But I have never tasted meat, nor cabbage, nor corn, for beans, nor fluid food on half as sweet as that first mess of greens.
By James T. Cotton Noe (1912)
Southerners love their greens. A time-honored tradition in southern kitchens, greens have held an important place on the table for well over a century, and there is no other vegetable that is quite so unique to the region. Greens are any sort of cabbage in which the green leaves do not form a compact head. They are mostly kale, collards, turnip, spinach, and mustard greens. Collard greens are vegetables that are members of the cabbage family, but are also close relatives to kale. Although they are available year-round, they are at their best from January through April.
In the Southern states, a large quantity of greens to serve a family is commonly referred to as a “mess o’ greens.” The exact quantity that constitutes a “mess” varies with the size of the family.
The traditional way to cook greens is to boil or simmer slowly with a piece of salt pork or ham hock for a long time (this tempers their tough texture and smoothes out their bitter flavor) until they are very soft. Typically, greens are served with freshly baked corn bread to dip into the pot-likker.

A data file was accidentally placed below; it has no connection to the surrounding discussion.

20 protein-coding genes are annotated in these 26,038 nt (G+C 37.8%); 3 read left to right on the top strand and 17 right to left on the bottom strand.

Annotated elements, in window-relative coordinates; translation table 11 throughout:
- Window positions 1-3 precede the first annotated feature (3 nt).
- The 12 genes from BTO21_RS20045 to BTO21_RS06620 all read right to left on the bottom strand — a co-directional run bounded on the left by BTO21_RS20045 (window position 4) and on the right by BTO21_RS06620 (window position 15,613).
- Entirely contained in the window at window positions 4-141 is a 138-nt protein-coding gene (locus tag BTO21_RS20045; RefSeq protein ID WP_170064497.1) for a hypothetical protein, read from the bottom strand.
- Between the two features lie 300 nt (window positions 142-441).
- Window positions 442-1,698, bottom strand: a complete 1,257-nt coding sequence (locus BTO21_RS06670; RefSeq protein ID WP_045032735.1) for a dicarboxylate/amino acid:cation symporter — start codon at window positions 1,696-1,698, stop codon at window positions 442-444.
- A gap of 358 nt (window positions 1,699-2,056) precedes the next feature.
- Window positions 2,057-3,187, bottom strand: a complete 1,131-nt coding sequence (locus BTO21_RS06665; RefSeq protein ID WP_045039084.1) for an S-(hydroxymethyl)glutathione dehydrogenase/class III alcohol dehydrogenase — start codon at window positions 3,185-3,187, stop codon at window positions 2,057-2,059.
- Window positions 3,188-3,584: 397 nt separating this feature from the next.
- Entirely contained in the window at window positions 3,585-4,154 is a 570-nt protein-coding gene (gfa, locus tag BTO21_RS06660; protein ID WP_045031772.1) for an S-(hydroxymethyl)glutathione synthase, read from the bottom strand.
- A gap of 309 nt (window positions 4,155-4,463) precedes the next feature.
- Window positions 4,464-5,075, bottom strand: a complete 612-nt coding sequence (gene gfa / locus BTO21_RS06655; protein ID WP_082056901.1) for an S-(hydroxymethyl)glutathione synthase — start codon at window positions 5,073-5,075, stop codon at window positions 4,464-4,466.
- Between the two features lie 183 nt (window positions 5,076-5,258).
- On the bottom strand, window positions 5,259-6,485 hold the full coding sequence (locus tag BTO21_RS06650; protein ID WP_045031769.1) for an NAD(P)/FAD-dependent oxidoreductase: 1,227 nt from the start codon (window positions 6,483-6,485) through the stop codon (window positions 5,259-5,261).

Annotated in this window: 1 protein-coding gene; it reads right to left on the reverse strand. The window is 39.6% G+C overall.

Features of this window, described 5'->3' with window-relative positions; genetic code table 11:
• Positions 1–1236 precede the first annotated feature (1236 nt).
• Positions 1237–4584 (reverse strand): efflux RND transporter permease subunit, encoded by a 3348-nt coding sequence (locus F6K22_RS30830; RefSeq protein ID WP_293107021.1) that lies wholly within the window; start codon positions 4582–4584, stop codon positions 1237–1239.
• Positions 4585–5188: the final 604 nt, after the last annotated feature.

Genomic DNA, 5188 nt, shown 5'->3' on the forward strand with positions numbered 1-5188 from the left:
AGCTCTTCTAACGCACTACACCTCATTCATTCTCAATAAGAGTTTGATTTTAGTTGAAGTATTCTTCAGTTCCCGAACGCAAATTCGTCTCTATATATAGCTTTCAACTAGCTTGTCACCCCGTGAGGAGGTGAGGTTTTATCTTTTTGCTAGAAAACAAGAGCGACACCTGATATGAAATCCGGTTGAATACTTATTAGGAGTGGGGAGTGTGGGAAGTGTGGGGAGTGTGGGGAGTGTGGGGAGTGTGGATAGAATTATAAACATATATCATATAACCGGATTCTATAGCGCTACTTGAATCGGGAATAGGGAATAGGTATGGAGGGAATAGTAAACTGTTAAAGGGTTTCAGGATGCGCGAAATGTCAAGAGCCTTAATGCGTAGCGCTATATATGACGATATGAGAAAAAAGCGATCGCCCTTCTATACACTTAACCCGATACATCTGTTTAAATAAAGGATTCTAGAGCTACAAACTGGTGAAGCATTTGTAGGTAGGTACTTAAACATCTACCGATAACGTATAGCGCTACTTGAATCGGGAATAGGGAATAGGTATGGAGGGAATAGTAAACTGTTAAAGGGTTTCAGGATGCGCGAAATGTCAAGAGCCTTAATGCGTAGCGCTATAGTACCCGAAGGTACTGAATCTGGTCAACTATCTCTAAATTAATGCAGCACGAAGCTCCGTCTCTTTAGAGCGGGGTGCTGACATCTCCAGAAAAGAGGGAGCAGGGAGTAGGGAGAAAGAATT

Pot likker is the highly concentrated, vitamin-filled broth that results from the long boil of the greens. It is, in other words, the “liquor” left in the pot.It is said by southern grandmothers that “Pot likker will cure what ails you and if nothing ailing you, it will give you a good cleaning out.”
In spite of what some consider their unpleasant smell, reaction to the smell of cooking greens separates true southern eaters from wannabes.
According to folklore, collards served with black-eyed peas and hog jowl on New Year’s Day promises a year of good luck and financial reward, hanging a fresh leaf over your door will ward off evil spirits, and a fresh leaf placed on the forehead promises to cure a headache. Check out What’s Cooking America’s Hoppin’ John recipe and history.
History of Collard Greens: